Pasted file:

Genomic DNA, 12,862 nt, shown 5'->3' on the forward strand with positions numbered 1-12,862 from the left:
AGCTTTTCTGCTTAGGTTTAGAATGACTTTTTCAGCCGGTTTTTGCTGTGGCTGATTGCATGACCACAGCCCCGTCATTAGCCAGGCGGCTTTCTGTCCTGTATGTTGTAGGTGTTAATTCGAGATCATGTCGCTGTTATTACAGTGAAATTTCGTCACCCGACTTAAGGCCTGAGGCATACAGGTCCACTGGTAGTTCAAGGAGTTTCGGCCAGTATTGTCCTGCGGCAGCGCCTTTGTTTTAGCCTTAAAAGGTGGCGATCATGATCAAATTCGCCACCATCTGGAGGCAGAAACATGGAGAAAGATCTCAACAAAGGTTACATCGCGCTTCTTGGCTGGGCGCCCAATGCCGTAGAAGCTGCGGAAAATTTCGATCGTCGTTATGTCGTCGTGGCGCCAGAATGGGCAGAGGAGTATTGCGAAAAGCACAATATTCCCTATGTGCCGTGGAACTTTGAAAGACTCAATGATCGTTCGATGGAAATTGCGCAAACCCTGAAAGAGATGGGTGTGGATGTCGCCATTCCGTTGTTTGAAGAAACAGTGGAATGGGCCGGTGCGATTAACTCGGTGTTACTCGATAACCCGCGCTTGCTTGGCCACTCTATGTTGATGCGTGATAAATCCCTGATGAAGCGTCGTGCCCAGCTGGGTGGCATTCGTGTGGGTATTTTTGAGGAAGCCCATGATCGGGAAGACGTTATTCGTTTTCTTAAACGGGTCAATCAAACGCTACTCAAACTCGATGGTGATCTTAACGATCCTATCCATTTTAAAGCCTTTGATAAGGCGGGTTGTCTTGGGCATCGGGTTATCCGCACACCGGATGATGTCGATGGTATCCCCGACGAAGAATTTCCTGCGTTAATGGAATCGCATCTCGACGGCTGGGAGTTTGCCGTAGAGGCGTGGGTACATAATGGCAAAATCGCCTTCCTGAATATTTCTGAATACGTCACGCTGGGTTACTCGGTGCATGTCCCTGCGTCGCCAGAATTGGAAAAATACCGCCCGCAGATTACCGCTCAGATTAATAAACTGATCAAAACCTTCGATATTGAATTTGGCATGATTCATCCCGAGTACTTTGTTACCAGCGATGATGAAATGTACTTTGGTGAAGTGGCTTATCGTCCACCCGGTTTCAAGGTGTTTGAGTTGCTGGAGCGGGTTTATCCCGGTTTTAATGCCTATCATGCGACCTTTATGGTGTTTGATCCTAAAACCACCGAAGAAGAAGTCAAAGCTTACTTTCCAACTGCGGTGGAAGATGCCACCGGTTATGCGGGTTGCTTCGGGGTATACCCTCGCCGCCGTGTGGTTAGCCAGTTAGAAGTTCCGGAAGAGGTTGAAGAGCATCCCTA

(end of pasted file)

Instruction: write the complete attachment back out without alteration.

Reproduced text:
Genomic DNA, 12,862 nt, shown 5'->3' on the forward strand with positions numbered 1-12,862 from the left:
AGCTTTTCTGCTTAGGTTTAGAATGACTTTTTCAGCCGGTTTTTGCTGTGGCTGATTGCATGACCACAGCCCCGTCATTAGCCAGGCGGCTTTCTGTCCTGTATGTTGTAGGTGTTAATTCGAGATCATGTCGCTGTTATTACAGTGAAATTTCGTCACCCGACTTAAGGCCTGAGGCATACAGGTCCACTGGTAGTTCAAGGAGTTTCGGCCAGTATTGTCCTGCGGCAGCGCCTTTGTTTTAGCCTTAAAAGGTGGCGATCATGATCAAATTCGCCACCATCTGGAGGCAGAAACATGGAGAAAGATCTCAACAAAGGTTACATCGCGCTTCTTGGCTGGGCGCCCAATGCCGTAGAAGCTGCGGAAAATTTCGATCGTCGTTATGTCGTCGTGGCGCCAGAATGGGCAGAGGAGTATTGCGAAAAGCACAATATTCCCTATGTGCCGTGGAACTTTGAAAGACTCAATGATCGTTCGATGGAAATTGCGCAAACCCTGAAAGAGATGGGTGTGGATGTCGCCATTCCGTTGTTTGAAGAAACAGTGGAATGGGCCGGTGCGATTAACTCGGTGTTACTCGATAACCCGCGCTTGCTTGGCCACTCTATGTTGATGCGTGATAAATCCCTGATGAAGCGTCGTGCCCAGCTGGGTGGCATTCGTGTGGGTATTTTTGAGGAAGCCCATGATCGGGAAGACGTTATTCGTTTTCTTAAACGGGTCAATCAAACGCTACTCAAACTCGATGGTGATCTTAACGATCCTATCCATTTTAAAGCCTTTGATAAGGCGGGTTGTCTTGGGCATCGGGTTATCCGCACACCGGATGATGTCGATGGTATCCCCGACGAAGAATTTCCTGCGTTAATGGAATCGCATCTCGACGGCTGGGAGTTTGCCGTAGAGGCGTGGGTACATAATGGCAAAATCGCCTTCCTGAATATTTCTGAATACGTCACGCTGGGTTACTCGGTGCATGTCCCTGCGTCGCCAGAATTGGAAAAATACCGCCCGCAGATTACCGCTCAGATTAATAAACTGATCAAAACCTTCGATATTGAATTTGGCATGATTCATCCCGAGTACTTTGTTACCAGCGATGATGAAATGTACTTTGGTGAAGTGGCTTATCGTCCACCCGGTTTCAAGGTGTTTGAGTTGCTGGAGCGGGTTTATCCCGGTTTTAATGCCTATCATGCGACCTTTATGGTGTTTGATCCTAAAACCACCGAAGAAGAAGTCAAAGCTTACTTTCCAACTGCGGTGGAAGATGCCACCGGTTATGCGGGTTGCTTCGGGGTATACCCTCGCCGCCGTGTGGTTAGCCAGTTAGAAGTTCCGGAAGAGGTTGAAGAGCATCCCTA